Researchers found the increased cancer risk among adults whose mothers had been given injections of a synthetic progesterone known as 17-OHPC, or 17P, during pregnancy. The study participants were born in the 1960s, when the drug was used to hel...
When Hispanic people get a skin cancer diagnosis, their tumors are about 17% larger than those of white people, researchers say.
According to the American Academy of Dermatology (AAD), skin cancer is often diagnosed at a more advanced stage in people with black and brown skin, leading to worse results. This makes it especially important to know the signs of skin cancer.
If you're at the beach or pool, applying sunscreen before and after you've been in the water is a must, a cancer specialist says.
The intensity of exposure to harmful ultraviolet (UV) rays "is higher under water than it is above water," said Dr. Arun Mavanur. He is a surgical oncologist at the Alvin & Lois Lapidus Cancer Institute at LifeBridge Health, in Baltimore.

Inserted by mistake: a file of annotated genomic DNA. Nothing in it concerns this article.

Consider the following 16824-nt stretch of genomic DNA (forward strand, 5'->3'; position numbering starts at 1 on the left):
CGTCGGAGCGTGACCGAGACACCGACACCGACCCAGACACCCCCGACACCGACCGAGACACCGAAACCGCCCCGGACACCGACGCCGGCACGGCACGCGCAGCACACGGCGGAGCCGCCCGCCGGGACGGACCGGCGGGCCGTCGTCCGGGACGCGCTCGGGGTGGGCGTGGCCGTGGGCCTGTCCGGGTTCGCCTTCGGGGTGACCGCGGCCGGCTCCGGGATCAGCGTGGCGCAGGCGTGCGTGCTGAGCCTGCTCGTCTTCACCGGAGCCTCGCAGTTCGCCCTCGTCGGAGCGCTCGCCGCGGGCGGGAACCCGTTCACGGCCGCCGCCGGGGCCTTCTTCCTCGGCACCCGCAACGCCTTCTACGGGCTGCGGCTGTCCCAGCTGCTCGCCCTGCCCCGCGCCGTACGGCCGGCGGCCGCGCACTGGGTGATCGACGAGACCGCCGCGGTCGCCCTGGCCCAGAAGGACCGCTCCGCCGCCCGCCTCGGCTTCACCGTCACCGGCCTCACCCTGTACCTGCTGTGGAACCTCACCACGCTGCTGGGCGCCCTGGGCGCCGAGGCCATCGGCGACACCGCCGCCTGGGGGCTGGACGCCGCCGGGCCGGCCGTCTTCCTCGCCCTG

Regular skin checks to look for signs of melanoma could save your life.
Self-exams for the deadliest type of skin cancer should be done at least once a month in a well-lit room in front of a full-length mirror and also with a hand mirror for hard-to-see areas, said Dr. Arun Mavanur, a surgical oncologist.
You also need to get checked by a doctor if you have risk factors for melanoma...
When a suspicious skin lesion sends you scurrying to a dermatologist, asking for a full-body skin check could save your life.
Dermatologists are twice as likely to find skin cancer with a full-body check, a new study reveals. More than half of the skin cancers discovered were not in the location the patient was concerned about.